On paper Torchlight II ought to have been the winner, with offline play and mods and such.  But all the mechanics in the world couldn’t save it from simply feeling bland and aimless.  And Path of Exile, while it felt closer to the Diablo II source of the ARPG genre, died for me under latency issues that they never fully solved and the desire to be something of an MMORPG which made going back later a pain as they had added so many additional bits and pieces to the game.

Grim Dawn probably gets short shrift in all of this.  I feel like I should go back and play that some more, but I never quite get to it.  If I were CCP, Grim Dawn would be my Faction Warfare updates… always on the list, but never high enough to get the attention it deserves.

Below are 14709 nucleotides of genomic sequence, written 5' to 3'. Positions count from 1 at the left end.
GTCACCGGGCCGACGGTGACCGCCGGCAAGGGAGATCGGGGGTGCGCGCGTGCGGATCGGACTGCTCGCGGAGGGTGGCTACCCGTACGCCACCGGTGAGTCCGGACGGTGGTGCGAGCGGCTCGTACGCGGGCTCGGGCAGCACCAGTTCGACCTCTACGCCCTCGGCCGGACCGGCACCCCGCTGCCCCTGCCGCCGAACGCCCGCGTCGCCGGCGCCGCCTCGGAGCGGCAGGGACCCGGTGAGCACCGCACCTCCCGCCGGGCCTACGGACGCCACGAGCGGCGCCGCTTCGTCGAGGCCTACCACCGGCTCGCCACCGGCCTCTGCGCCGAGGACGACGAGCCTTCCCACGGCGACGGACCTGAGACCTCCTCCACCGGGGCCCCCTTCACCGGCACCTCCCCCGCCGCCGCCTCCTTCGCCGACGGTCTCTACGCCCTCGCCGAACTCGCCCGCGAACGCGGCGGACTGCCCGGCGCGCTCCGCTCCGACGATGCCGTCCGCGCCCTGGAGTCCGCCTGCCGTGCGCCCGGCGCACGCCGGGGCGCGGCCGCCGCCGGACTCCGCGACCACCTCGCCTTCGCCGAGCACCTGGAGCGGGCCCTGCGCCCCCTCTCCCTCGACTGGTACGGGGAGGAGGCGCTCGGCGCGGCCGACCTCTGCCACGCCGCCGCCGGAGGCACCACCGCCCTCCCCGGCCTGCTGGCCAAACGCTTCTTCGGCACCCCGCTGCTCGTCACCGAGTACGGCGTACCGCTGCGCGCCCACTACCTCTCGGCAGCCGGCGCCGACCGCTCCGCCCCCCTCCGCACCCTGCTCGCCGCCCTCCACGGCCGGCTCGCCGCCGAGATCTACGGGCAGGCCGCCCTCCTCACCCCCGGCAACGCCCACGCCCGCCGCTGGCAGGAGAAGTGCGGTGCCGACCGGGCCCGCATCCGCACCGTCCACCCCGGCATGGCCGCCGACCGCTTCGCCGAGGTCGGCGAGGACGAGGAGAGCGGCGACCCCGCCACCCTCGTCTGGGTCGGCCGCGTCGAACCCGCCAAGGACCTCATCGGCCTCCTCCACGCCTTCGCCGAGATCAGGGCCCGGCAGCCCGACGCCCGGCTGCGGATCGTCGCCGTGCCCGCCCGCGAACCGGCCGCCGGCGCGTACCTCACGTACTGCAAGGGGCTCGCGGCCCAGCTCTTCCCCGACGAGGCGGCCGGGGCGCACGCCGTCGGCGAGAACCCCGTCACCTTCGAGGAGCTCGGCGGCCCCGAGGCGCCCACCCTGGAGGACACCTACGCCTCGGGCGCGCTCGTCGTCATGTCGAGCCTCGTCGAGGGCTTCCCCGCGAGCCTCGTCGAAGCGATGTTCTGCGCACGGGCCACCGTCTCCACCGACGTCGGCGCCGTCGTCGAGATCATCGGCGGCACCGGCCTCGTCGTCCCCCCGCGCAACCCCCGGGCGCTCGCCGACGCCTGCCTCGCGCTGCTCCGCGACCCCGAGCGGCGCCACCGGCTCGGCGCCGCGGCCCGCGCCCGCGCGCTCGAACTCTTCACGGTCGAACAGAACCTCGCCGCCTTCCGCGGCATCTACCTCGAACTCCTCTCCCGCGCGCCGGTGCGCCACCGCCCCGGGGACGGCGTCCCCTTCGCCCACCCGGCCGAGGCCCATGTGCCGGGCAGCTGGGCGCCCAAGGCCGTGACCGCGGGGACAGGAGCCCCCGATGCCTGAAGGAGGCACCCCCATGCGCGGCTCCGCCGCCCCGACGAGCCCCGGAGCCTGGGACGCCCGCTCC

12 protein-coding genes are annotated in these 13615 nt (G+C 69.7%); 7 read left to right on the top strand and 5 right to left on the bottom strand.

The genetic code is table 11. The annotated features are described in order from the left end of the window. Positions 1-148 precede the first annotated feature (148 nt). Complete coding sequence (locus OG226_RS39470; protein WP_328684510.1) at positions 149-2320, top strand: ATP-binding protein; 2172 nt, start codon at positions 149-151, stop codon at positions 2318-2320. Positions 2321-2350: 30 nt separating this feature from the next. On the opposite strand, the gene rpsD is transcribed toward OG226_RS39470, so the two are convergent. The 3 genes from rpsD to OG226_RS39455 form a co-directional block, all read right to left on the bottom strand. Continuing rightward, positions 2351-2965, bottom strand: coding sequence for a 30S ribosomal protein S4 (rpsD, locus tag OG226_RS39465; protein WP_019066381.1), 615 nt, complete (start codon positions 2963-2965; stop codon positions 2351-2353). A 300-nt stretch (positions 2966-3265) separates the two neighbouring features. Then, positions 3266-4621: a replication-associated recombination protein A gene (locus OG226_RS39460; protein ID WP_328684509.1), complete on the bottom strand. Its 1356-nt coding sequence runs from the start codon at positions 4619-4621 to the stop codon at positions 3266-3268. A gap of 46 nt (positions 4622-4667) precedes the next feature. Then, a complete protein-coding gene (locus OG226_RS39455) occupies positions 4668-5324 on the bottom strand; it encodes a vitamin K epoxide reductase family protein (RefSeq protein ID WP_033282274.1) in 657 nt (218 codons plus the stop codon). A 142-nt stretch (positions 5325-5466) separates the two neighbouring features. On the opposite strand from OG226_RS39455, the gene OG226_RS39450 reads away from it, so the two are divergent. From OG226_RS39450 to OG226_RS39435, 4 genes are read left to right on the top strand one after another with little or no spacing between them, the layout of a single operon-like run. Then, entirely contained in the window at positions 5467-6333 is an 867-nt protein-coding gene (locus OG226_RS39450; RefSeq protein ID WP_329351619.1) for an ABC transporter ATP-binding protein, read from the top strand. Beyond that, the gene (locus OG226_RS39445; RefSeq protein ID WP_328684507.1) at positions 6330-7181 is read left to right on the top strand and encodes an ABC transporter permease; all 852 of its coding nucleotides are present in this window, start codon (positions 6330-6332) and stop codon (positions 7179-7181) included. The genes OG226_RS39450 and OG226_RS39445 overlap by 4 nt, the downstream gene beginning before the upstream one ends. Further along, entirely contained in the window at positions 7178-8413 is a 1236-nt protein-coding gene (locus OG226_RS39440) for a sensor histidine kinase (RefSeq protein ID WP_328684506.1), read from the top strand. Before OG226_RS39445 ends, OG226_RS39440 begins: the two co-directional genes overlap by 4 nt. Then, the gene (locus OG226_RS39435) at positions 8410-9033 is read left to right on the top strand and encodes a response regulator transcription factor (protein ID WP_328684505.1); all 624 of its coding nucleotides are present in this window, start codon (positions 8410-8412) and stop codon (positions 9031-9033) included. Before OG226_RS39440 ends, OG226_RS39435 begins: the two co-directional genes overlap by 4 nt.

While I do not go back with every new season, I have ended up playing and enjoying Diablo III more than any of its competition.

Strategy Game – Civilization V

For me, Civilization V is pretty much the culmination of the series.  I have owned and played the whole run, plus the side paths like Alpha Centauri (good) and Beyond Earth (not good), and Civ V is it for the decade.  And I write that having played Civ II, Civ III, Civ IV, Civ VI Alpha Centauri, and Beyond Earth this decade as well.

Civ V isn’t perfect.  It has flaws, both unique to itself as well as the usual flaws of the series (slow and overweight at launch along with the whole mid-game drag), and it was controversial at the time, but it has weathered the decade for me.  I was annoyed I had to make a new Steam account to play it, having rejected Steam after Valve screwed up my old account in the early HalfLife 2 era.  But I got past that.  I played it in 2010 and I was still playing it in 2019.  Hard to argue with that.